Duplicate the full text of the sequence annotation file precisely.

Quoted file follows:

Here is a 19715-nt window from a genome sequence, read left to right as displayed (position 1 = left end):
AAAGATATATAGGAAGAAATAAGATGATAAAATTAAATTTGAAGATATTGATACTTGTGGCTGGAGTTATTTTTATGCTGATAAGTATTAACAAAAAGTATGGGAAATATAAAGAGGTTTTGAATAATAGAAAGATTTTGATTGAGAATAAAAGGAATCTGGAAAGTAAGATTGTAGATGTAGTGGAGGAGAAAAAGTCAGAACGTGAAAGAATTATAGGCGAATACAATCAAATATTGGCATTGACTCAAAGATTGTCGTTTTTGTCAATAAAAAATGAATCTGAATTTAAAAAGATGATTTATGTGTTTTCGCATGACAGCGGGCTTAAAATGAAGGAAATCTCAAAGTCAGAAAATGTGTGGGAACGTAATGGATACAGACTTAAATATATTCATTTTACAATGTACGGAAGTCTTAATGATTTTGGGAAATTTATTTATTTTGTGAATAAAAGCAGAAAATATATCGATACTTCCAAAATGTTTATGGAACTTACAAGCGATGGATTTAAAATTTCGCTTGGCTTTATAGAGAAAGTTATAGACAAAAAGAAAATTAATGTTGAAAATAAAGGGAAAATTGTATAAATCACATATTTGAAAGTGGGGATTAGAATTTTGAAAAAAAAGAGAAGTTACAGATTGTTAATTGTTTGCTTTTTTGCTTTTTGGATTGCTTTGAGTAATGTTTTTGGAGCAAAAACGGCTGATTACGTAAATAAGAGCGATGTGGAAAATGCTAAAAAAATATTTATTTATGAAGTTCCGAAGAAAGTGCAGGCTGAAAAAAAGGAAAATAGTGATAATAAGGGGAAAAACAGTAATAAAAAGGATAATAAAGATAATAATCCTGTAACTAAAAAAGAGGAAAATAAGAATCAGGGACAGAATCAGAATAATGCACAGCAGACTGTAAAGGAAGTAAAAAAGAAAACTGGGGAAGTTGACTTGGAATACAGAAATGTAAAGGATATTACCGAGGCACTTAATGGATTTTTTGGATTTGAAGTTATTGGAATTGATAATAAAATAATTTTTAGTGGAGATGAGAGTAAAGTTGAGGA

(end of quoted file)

Here is a 19715-nt window from a genome sequence, read left to right as displayed (position 1 = left end):
AAAGATATATAGGAAGAAATAAGATGATAAAATTAAATTTGAAGATATTGATACTTGTGGCTGGAGTTATTTTTATGCTGATAAGTATTAACAAAAAGTATGGGAAATATAAAGAGGTTTTGAATAATAGAAAGATTTTGATTGAGAATAAAAGGAATCTGGAAAGTAAGATTGTAGATGTAGTGGAGGAGAAAAAGTCAGAACGTGAAAGAATTATAGGCGAATACAATCAAATATTGGCATTGACTCAAAGATTGTCGTTTTTGTCAATAAAAAATGAATCTGAATTTAAAAAGATGATTTATGTGTTTTCGCATGACAGCGGGCTTAAAATGAAGGAAATCTCAAAGTCAGAAAATGTGTGGGAACGTAATGGATACAGACTTAAATATATTCATTTTACAATGTACGGAAGTCTTAATGATTTTGGGAAATTTATTTATTTTGTGAATAAAAGCAGAAAATATATCGATACTTCCAAAATGTTTATGGAACTTACAAGCGATGGATTTAAAATTTCGCTTGGCTTTATAGAGAAAGTTATAGACAAAAAGAAAATTAATGTTGAAAATAAAGGGAAAATTGTATAAATCACATATTTGAAAGTGGGGATTAGAATTTTGAAAAAAAAGAGAAGTTACAGATTGTTAATTGTTTGCTTTTTTGCTTTTTGGATTGCTTTGAGTAATGTTTTTGGAGCAAAAACGGCTGATTACGTAAATAAGAGCGATGTGGAAAATGCTAAAAAAATATTTATTTATGAAGTTCCGAAGAAAGTGCAGGCTGAAAAAAAGGAAAATAGTGATAATAAGGGGAAAAACAGTAATAAAAAGGATAATAAAGATAATAATCCTGTAACTAAAAAAGAGGAAAATAAGAATCAGGGACAGAATCAGAATAATGCACAGCAGACTGTAAAGGAAGTAAAAAAGAAAACTGGGGAAGTTGACTTGGAATACAGAAATGTAAAGGATATTACCGAGGCACTTAATGGATTTTTTGGATTTGAAGTTATTGGAATTGATAATAAAATAATTTTTAGTGGAGATGAGAGTAAAGTTGAGGA